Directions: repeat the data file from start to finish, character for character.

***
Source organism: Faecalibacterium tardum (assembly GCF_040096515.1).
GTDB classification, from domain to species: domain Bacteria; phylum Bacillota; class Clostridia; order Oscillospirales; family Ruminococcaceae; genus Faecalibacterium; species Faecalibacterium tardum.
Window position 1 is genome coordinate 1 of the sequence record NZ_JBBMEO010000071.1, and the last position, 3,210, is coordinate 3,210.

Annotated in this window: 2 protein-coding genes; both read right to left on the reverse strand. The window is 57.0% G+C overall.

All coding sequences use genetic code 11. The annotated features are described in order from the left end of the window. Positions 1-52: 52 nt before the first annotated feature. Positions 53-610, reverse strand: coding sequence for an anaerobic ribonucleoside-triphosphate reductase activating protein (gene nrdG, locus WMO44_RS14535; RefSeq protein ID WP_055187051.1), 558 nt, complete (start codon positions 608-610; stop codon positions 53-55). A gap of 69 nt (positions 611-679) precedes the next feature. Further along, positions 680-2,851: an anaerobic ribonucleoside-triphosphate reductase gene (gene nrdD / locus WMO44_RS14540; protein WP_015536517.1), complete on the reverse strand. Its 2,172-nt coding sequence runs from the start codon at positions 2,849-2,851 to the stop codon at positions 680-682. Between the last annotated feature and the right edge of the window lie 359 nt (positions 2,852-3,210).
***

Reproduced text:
Source organism: Faecalibacterium tardum (assembly GCF_040096515.1).
GTDB classification, from domain to species: domain Bacteria; phylum Bacillota; class Clostridia; order Oscillospirales; family Ruminococcaceae; genus Faecalibacterium; species Faecalibacterium tardum.
Window position 1 is genome coordinate 1 of the sequence record NZ_JBBMEO010000071.1, and the last position, 3,210, is coordinate 3,210.

Annotated in this window: 2 protein-coding genes; both read right to left on the reverse strand. The window is 57.0% G+C overall.

All coding sequences use genetic code 11. The annotated features are described in order from the left end of the window. Positions 1-52: 52 nt before the first annotated feature. Positions 53-610, reverse strand: coding sequence for an anaerobic ribonucleoside-triphosphate reductase activating protein (gene nrdG, locus WMO44_RS14535; RefSeq protein ID WP_055187051.1), 558 nt, complete (start codon positions 608-610; stop codon positions 53-55). A gap of 69 nt (positions 611-679) precedes the next feature. Further along, positions 680-2,851: an anaerobic ribonucleoside-triphosphate reductase gene (gene nrdD / locus WMO44_RS14540; protein WP_015536517.1), complete on the reverse strand. Its 2,172-nt coding sequence runs from the start codon at positions 2,849-2,851 to the stop codon at positions 680-682. Between the last annotated feature and the right edge of the window lie 359 nt (positions 2,852-3,210).